Chris Brycki explains why not all industry super funds are created equal

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Stockspot has just released its 5th annual Fat Cat Funds report which analyses more than 2,000 super funds and 2,000 managed funds to see how they performed over five years.

Once again industry super funds beat retail super funds across 10 of 11 investment categories. Industry funds had a smaller percentage of Fat Cat Funds and more Fit Cat Funds.

(Stockspot rates funds as either Fat Cat, for those with larger fees, and Fit Cat, for lower charges.)

The findings are consistent with APRA’s figures which found industry funds made up six of the top 10 funds since 2006. Despite their enormous size, all of the big banks did worse than at least 99 super funds over the past 10 years.

There’s no doubt that industry funds do better than bank funds, but when comparing like-for-like investments the lead is less obvious. It’s why we decided to question why industry funds aren’t doing even better.

First let’s look at why industry funds beat retail funds

The reason is simple, on average industry funds have lower fees and more growth assets. Their advantage over retail funds can be entirely explained by a combination of lower costs and higher risk. Removing these factors, industry and retail funds perform in much the same way because they generally use the same fund managers and own the same underlying investments.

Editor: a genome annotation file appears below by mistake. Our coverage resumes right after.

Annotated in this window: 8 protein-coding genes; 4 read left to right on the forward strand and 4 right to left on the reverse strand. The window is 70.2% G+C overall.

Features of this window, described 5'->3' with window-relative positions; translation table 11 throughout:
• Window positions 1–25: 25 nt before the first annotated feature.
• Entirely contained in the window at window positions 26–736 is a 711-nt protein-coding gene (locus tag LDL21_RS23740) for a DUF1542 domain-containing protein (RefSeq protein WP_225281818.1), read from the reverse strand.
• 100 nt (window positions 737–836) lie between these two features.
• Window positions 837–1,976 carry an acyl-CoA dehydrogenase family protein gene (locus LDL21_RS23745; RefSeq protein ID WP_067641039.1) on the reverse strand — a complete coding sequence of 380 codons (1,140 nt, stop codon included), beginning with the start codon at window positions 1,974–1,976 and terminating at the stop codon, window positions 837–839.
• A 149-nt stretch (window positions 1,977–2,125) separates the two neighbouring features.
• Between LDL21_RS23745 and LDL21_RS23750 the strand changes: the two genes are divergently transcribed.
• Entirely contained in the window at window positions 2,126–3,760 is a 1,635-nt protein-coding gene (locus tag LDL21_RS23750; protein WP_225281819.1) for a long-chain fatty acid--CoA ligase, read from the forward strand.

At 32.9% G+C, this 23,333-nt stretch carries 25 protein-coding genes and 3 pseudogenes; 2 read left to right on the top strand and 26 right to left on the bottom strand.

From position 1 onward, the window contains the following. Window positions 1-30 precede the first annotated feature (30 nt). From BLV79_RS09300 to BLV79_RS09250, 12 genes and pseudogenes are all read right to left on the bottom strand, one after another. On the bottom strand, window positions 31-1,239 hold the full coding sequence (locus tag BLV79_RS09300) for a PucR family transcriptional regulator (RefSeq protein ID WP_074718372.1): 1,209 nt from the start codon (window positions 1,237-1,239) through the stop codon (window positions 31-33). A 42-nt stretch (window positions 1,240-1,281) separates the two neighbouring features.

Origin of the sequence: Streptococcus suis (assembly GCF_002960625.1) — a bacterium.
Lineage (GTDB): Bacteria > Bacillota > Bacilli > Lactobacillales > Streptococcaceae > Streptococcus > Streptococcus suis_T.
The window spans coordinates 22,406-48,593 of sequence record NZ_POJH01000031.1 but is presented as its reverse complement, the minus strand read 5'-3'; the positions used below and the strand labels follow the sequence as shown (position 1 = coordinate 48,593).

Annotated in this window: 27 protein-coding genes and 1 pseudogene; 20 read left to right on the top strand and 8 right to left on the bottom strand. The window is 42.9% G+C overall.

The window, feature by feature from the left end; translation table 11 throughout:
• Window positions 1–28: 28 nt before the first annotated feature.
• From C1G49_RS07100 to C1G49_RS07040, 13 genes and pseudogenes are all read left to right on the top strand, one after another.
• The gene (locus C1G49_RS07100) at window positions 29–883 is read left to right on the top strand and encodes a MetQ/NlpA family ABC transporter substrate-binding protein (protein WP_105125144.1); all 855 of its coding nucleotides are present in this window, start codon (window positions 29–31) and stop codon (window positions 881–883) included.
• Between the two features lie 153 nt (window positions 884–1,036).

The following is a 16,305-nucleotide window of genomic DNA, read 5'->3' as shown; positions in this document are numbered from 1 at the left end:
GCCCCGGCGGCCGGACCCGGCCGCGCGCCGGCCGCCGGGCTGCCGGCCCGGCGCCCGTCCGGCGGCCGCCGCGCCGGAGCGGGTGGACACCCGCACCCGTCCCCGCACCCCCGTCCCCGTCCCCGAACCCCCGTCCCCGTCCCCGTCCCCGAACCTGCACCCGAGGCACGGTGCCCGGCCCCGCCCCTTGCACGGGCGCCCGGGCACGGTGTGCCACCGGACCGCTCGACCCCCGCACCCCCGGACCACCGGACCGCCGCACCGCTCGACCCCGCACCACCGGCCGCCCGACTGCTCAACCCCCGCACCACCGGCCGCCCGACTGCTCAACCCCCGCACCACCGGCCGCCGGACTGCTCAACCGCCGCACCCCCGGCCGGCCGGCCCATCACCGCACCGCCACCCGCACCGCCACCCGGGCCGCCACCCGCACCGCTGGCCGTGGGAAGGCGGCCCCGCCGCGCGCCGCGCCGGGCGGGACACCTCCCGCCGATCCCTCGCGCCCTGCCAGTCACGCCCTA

What’s the problem with industry funds?

Despite doing better than retail funds on average, what’s noticeable is the huge difference in the performance between industry funds over time. Here are the top five and bottom five performing industry funds over the 10 years to June 2016 according to data from the regulator, APRA.

Best performing industry super funds

Worst performing industry super funds

Clearly you need to be selective even if you’re in an industry fund as the differences in returns can be huge, 50% or more over 10 years. There are some other interesting takeouts from this.

Size isn’t an issue

The relationship between size and performance is weak. Funds with less than $1 billion struggle because their costs are too high but scale benefits tend to disappear between $5 billion to $10 billion.

Only one of the largest industry super funds made the top five list (Unisuper). REST, Australian Super, HESTA and Sun Super were all absent despite being the largest industry funds and controlling a combined $220 billion of assets.

Our Fat Cat Funds Report shows many smaller industry super funds performed as well or better compared to larger funds. BUSS Super Queensland at $4 billion of size performed about 0.5% per year better than AustralianSuper ($100 billion) over 5 and 10 years.

Advertising doesn’t help current members

Industry funds’ explanation for spending millions of member dollars on advertising and sponsorships each year is that size will drive economies of scale and better member outcomes. The data doesn’t back this up. Even at $100 billion of member funds AustralianSuper has been increasing their administration fees. According to their annual report admin and operating expenses rose from $103 million in 2006 when it had 1.3 million members, to $262 million in 2016 with 2.1 million members. That’s a jump from $79 per member to $124 per member in a decade.